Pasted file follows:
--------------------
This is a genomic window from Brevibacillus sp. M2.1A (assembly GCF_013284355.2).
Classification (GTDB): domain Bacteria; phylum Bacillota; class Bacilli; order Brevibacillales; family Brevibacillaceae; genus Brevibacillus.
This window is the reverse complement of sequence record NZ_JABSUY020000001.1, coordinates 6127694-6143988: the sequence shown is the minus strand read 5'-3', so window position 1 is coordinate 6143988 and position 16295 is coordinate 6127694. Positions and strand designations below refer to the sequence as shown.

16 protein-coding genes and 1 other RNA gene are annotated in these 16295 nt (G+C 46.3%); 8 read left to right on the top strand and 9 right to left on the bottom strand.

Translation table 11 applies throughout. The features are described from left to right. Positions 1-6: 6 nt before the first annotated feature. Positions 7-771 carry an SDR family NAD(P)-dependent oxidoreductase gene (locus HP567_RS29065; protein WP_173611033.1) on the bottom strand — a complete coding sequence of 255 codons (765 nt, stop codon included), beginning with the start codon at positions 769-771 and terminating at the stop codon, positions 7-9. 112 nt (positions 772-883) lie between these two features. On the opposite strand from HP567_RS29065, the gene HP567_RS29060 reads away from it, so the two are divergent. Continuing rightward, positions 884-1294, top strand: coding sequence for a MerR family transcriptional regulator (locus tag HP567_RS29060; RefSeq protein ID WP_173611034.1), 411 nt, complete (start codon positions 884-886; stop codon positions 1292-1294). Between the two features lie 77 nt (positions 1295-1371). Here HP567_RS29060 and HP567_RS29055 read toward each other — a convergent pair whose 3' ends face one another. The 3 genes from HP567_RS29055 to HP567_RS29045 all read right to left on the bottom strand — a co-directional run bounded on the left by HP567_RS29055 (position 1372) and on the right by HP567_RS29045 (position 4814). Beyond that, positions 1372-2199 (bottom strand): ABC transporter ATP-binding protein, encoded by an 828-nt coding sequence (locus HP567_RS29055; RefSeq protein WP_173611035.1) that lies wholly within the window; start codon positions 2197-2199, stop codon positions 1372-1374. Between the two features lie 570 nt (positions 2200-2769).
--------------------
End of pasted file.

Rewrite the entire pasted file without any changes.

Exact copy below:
This is a genomic window from Brevibacillus sp. M2.1A (assembly GCF_013284355.2).
Classification (GTDB): domain Bacteria; phylum Bacillota; class Bacilli; order Brevibacillales; family Brevibacillaceae; genus Brevibacillus.
This window is the reverse complement of sequence record NZ_JABSUY020000001.1, coordinates 6127694-6143988: the sequence shown is the minus strand read 5'-3', so window position 1 is coordinate 6143988 and position 16295 is coordinate 6127694. Positions and strand designations below refer to the sequence as shown.

16 protein-coding genes and 1 other RNA gene are annotated in these 16295 nt (G+C 46.3%); 8 read left to right on the top strand and 9 right to left on the bottom strand.

Translation table 11 applies throughout. The features are described from left to right. Positions 1-6: 6 nt before the first annotated feature. Positions 7-771 carry an SDR family NAD(P)-dependent oxidoreductase gene (locus HP567_RS29065; protein WP_173611033.1) on the bottom strand — a complete coding sequence of 255 codons (765 nt, stop codon included), beginning with the start codon at positions 769-771 and terminating at the stop codon, positions 7-9. 112 nt (positions 772-883) lie between these two features. On the opposite strand from HP567_RS29065, the gene HP567_RS29060 reads away from it, so the two are divergent. Continuing rightward, positions 884-1294, top strand: coding sequence for a MerR family transcriptional regulator (locus tag HP567_RS29060; RefSeq protein ID WP_173611034.1), 411 nt, complete (start codon positions 884-886; stop codon positions 1292-1294). Between the two features lie 77 nt (positions 1295-1371). Here HP567_RS29060 and HP567_RS29055 read toward each other — a convergent pair whose 3' ends face one another. The 3 genes from HP567_RS29055 to HP567_RS29045 all read right to left on the bottom strand — a co-directional run bounded on the left by HP567_RS29055 (position 1372) and on the right by HP567_RS29045 (position 4814). Beyond that, positions 1372-2199 (bottom strand): ABC transporter ATP-binding protein, encoded by an 828-nt coding sequence (locus HP567_RS29055; RefSeq protein WP_173611035.1) that lies wholly within the window; start codon positions 2197-2199, stop codon positions 1372-1374. Between the two features lie 570 nt (positions 2200-2769).